The following guide only applies to users on the MINTS/MEDLAN domain. This does not apply to our users in SLCU or BIOSCI.
What is a roaming profile?
Roaming profiles are a feature of the Windows operating system. They allow users to log into different computers and have a consistent desktop experience. Settings typically saved in a roaming profile will include, toolbar positions and preferences, the desktop background, and settings for applications which the user uses.. One of the major benefits of implementing roaming profiles, is that the user's profile data is saved onto the server, rather than the computer.
When does a roaming profile not work?
A roaming profile used in Windows XP, is not compatible with Windows 7. If a user has access to both XP and 7 computers, they need to be aware that their applications settings and preferences will not roam in between these computers as they will have seperate roaming profiles created for them.
If a user has a large roaming profile, then it can take exceedingly long times to log on and off a machine. This usually happens when a rogue application saves data to the AppData folder (Dropbox, Spotify etc). Mechanisms are in place to prevent this from happening.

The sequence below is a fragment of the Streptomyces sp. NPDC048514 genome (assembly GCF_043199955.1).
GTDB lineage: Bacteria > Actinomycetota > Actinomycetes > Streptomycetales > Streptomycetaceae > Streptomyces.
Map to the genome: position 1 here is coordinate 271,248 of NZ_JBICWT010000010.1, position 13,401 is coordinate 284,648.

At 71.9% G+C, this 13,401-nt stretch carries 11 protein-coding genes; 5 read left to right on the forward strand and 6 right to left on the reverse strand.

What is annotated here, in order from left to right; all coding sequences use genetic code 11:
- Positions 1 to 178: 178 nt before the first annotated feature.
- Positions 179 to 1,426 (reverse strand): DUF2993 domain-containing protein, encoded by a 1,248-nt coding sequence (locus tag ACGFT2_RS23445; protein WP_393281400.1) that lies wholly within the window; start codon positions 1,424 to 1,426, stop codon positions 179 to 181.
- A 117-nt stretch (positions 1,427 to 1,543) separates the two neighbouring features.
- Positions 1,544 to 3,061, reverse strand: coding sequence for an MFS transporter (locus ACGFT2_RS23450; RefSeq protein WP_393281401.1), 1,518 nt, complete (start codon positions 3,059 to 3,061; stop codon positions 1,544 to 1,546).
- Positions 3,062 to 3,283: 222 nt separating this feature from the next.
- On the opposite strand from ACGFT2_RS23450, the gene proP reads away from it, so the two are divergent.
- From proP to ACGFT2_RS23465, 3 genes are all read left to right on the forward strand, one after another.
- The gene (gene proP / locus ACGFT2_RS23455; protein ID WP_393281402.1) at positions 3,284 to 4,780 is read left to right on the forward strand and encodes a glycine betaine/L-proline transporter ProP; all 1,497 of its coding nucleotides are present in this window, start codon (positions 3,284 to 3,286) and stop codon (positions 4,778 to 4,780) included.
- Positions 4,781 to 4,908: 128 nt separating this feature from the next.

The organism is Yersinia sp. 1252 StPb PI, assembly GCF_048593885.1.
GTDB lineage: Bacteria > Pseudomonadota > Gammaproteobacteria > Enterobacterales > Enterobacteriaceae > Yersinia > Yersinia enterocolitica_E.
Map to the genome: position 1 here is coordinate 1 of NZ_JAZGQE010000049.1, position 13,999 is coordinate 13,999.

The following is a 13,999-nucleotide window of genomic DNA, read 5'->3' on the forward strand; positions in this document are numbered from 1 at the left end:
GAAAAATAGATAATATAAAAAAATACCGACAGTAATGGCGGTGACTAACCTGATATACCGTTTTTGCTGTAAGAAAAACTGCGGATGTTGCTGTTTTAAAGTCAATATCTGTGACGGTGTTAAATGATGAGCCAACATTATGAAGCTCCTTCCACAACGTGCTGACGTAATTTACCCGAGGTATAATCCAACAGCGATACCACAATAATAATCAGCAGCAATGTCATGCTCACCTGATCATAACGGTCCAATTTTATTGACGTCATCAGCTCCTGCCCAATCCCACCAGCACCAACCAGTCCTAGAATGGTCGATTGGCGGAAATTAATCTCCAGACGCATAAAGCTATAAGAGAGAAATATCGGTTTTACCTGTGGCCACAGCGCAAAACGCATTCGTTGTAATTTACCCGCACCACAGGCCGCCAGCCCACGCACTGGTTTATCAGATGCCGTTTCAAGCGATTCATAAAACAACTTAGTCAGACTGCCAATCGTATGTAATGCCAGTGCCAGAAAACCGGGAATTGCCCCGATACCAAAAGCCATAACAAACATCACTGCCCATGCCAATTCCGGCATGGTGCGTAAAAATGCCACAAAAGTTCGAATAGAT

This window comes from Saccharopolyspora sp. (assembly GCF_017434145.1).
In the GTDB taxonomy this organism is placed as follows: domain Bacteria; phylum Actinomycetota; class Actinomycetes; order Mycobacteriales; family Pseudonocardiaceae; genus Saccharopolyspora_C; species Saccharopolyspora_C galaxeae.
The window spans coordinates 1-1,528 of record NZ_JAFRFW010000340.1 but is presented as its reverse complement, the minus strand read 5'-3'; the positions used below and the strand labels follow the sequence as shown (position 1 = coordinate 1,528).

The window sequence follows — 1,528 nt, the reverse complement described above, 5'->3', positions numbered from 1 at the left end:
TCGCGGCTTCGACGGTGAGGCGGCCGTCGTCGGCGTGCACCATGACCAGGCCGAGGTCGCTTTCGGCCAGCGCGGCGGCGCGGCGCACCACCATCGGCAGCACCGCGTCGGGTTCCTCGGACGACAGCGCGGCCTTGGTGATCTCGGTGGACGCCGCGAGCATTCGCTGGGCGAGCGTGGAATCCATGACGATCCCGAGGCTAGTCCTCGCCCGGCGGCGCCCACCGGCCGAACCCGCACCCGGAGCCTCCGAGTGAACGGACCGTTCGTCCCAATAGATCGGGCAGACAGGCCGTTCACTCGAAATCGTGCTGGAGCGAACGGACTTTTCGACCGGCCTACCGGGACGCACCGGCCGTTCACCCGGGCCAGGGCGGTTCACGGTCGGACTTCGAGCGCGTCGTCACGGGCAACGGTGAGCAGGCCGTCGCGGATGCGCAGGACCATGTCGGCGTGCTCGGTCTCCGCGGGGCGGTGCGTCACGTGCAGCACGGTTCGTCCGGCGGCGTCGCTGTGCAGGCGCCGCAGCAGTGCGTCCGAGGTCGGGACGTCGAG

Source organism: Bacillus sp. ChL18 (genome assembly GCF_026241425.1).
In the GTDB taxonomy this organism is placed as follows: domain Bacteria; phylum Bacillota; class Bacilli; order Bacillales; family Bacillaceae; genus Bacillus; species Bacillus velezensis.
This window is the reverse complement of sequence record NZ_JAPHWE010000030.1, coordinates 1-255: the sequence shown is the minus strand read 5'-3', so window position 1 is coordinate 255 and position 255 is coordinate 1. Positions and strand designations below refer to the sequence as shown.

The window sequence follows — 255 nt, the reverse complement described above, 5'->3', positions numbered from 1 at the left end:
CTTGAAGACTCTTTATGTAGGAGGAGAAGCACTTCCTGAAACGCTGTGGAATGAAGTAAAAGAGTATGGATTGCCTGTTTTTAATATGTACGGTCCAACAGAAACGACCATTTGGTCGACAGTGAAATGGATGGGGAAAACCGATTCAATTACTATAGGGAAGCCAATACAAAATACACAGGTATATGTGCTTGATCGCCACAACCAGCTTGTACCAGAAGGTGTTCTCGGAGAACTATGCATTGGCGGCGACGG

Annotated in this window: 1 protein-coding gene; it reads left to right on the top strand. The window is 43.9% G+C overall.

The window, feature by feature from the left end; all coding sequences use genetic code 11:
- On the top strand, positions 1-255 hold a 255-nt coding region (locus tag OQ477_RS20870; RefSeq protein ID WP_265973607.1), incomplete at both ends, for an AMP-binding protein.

Considerations when reinstalling or upgrading your computer
When upgrading or moving from a Windows XP to Windows 7 computer, users need to realise that their application and desktop environment settings (i.e. their roaming profile) will not appear, as the roaming profile formats are incompatible. CSCS has got the capability to migrate your user profile for you, and keep as much of the roaming profile data as is possible.
When reinstalling or upgrading your computer, it is likely you'll also be changing versions of the software. For example, moving from EndNote X5 to X7. Some applications store their settings in a way which aren't compatible between application versions. One notable exception to this (generally at least) is Microsoft Office. Upgrading from Office 2003/2007/2010 to 2013, will preserve the settings.